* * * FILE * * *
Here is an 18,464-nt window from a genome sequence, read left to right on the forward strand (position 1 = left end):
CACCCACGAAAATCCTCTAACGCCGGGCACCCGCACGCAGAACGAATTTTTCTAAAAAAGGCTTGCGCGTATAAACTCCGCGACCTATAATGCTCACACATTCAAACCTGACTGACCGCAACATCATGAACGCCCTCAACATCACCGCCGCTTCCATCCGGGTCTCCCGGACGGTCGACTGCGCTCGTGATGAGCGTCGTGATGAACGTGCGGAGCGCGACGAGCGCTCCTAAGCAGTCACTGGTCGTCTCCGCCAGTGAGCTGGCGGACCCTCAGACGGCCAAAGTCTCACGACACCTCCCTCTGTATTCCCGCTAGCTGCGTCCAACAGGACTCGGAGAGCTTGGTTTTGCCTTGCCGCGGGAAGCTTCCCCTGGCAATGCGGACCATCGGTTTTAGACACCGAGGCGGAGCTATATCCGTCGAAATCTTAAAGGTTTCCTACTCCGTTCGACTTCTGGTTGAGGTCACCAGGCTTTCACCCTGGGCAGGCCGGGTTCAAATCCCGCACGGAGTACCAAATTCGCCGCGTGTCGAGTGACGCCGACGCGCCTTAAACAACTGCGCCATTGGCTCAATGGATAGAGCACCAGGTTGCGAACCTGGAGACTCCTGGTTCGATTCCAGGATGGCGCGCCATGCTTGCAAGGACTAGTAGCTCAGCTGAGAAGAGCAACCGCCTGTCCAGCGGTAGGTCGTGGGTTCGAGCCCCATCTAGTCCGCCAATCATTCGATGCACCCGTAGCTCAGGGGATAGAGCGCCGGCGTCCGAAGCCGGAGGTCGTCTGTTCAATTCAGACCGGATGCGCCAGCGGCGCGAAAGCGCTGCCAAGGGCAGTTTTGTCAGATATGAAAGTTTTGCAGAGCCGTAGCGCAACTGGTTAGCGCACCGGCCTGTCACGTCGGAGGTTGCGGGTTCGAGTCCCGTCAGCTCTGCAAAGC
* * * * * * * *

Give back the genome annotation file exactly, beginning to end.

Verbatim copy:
Here is an 18,464-nt window from a genome sequence, read left to right on the forward strand (position 1 = left end):
CACCCACGAAAATCCTCTAACGCCGGGCACCCGCACGCAGAACGAATTTTTCTAAAAAAGGCTTGCGCGTATAAACTCCGCGACCTATAATGCTCACACATTCAAACCTGACTGACCGCAACATCATGAACGCCCTCAACATCACCGCCGCTTCCATCCGGGTCTCCCGGACGGTCGACTGCGCTCGTGATGAGCGTCGTGATGAACGTGCGGAGCGCGACGAGCGCTCCTAAGCAGTCACTGGTCGTCTCCGCCAGTGAGCTGGCGGACCCTCAGACGGCCAAAGTCTCACGACACCTCCCTCTGTATTCCCGCTAGCTGCGTCCAACAGGACTCGGAGAGCTTGGTTTTGCCTTGCCGCGGGAAGCTTCCCCTGGCAATGCGGACCATCGGTTTTAGACACCGAGGCGGAGCTATATCCGTCGAAATCTTAAAGGTTTCCTACTCCGTTCGACTTCTGGTTGAGGTCACCAGGCTTTCACCCTGGGCAGGCCGGGTTCAAATCCCGCACGGAGTACCAAATTCGCCGCGTGTCGAGTGACGCCGACGCGCCTTAAACAACTGCGCCATTGGCTCAATGGATAGAGCACCAGGTTGCGAACCTGGAGACTCCTGGTTCGATTCCAGGATGGCGCGCCATGCTTGCAAGGACTAGTAGCTCAGCTGAGAAGAGCAACCGCCTGTCCAGCGGTAGGTCGTGGGTTCGAGCCCCATCTAGTCCGCCAATCATTCGATGCACCCGTAGCTCAGGGGATAGAGCGCCGGCGTCCGAAGCCGGAGGTCGTCTGTTCAATTCAGACCGGATGCGCCAGCGGCGCGAAAGCGCTGCCAAGGGCAGTTTTGTCAGATATGAAAGTTTTGCAGAGCCGTAGCGCAACTGGTTAGCGCACCGGCCTGTCACGTCGGAGGTTGCGGGTTCGAGTCCCGTCAGCTCTGCAAAGC